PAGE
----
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The Gunfighter [DVD]


Price: £10.29 & FREE Delivery in the UK. Details
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The Gunfighter [DVD] + The Bravados [DVD] [1958] + The Big Country [DVD]
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Product details

  • Actors: Gregory Peck, Helen Westcott, Millard Mitchell, Jean Parker, Karl Malden
  • Directors: Henry King
  • Writers: William Bowers, William Sellers, André De Toth, Nunnally Johnson
  • Format: PAL
  • Subtitles: Danish, Dutch, Finnish, French, German, Italian, Norwegian, Spanish, Swedish
  • Subtitles For The Hearing Impaired: English
  • Region: Region 2 (This DVD may not be viewable outside Europe. Read more about DVD formats.)
  • Aspect Ratio: 4:3 - 1.33:1
  • Number of discs: 1
  • Classification: U
  • Studio: Twentieth Century Fox
  • DVD Release Date: 16 Jan 2006
  • Run Time: 81 minutes
  • Average Customer Review: 4.2 out of 5 stars  See all reviews (20 customer reviews)
  • ASIN: B000BTIPG6
  • Amazon Bestsellers Rank: 65,450 in DVD & Blu-ray (See Top 100 in DVD & Blu-ray)

Reviews

Disenchanted gunslinger Jimmy Ringo (Gregory Peck) is heading towards a reunion with his son, and, he hopes, a new life free of bloodshed. However, before he can reach his destination, he is confronted by a local hot-head who forces him into a shoot-out. The brothers of the young assailant vow to gain their revenge after Ringo guns him down in self-defence.

Customer Reviews

4.2 out of 5 stars
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Most Helpful Customer Reviews

14 of 14 people found the following review helpful By Bob Salter TOP 500 REVIEWERVINE VOICE on 26 Feb 2009
Format: DVD Verified Purchase
Henry King was a film director of great longevity. He directed his first film "Who Pays" in 1916 and made his last "Tender is the night" in 1962. That he survived in the film industry this long was testament to his durability. Sadly most of his films are very forgettable affairs indeed. Amongst his large body of work he made two startlingly good films which stand out like shining beacons from the rest. In 1949 he made "Twelve O Clock High" set in the second World War, which has long been used as an example of the pressures that leadership can bring. In 1950 he made "The Gunfighter". He also made one interesting film in 1958 called "The Bravados", a film that highlighted the perils of taking the law into your own hands. All these films starred Gregory Peck. My Mother would argue vociferously that "Love is a many Splendoured Thing" is an all time great. I dont suggest you watch it to find out!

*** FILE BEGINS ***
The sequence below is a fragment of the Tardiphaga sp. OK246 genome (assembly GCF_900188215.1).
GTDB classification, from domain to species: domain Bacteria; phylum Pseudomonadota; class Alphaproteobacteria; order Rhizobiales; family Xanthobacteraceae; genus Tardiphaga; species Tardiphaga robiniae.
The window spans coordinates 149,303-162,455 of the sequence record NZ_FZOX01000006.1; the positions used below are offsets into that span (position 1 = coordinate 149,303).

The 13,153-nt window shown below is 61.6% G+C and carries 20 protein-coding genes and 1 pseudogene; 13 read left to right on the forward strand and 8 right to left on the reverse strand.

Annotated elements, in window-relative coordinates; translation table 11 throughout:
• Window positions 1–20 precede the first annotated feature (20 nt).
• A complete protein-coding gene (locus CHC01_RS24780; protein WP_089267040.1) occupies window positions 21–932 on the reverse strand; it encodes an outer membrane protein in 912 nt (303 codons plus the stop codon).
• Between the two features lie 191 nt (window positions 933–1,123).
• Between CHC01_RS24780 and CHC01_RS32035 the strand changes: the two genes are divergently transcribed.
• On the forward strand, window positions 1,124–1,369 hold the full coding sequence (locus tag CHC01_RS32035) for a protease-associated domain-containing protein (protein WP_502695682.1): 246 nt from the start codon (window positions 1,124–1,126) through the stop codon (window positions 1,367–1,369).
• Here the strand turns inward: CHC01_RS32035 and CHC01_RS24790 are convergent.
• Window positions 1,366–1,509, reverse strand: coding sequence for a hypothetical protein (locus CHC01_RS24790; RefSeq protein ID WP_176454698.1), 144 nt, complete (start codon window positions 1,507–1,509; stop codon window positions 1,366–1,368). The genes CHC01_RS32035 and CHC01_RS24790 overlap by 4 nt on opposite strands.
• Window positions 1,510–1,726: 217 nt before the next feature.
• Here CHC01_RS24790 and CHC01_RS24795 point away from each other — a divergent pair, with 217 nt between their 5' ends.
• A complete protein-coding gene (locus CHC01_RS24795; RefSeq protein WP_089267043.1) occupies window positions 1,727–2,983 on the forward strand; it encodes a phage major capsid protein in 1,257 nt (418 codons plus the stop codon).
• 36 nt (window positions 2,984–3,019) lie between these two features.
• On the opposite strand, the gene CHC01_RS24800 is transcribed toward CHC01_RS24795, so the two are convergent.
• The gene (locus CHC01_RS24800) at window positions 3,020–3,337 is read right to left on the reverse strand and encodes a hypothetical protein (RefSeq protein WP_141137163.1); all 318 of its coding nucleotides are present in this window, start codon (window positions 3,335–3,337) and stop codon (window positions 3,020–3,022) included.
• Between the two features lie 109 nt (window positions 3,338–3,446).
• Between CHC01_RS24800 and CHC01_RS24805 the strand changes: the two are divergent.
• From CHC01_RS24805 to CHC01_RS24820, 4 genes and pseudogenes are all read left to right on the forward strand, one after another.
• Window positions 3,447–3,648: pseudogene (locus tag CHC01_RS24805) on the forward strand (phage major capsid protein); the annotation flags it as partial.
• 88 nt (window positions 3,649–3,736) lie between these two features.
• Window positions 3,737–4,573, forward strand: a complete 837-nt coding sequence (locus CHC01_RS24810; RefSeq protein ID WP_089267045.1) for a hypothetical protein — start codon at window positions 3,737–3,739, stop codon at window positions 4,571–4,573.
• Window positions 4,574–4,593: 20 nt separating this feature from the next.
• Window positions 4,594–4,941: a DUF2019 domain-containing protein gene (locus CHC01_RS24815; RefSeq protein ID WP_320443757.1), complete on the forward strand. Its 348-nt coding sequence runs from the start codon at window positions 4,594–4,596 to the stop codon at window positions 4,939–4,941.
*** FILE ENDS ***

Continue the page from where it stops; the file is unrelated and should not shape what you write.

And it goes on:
"The Gunfighter" is a very bleak and desolate film. The sort of film that has storm clouds and birds of prey hovering over it. The stark black and white merely accentuates that. It is full of forboding and menace. Gregory Peck plays Jimmy Ringo a a gunslinger unable to escape his reputation and a target for every two bit gunny. At the start of the film he is forced to gun down a very youthful looking Richard Jaeckel who taunts him into action. But he has three brothers who will be after his blood, so he is forced to move on yet again. Ringo is aging and he is tired of this hunted existence. He stops in the town of Cayenne where he sees his wife who has changed her name and his young son with whom he was unable to enjoy any sort of relationship. You realise early on that there can be no happy conclusion and that Ringo will never escape his past. We head inexorably to a tragic finale.
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4 of 4 people found the following review helpful By Victor HALL OF FAMETOP 100 REVIEWER on 21 Dec 2011
Format: DVD
Through the history of film there have been a few classic pairings of director and actor that have produced some out and out great films - Anthony Mann/James Stewart, John Huston/Humphrey Bogart, John Ford/John Wayne for example. I would humbly add Henry King/Gregory Peck to that list.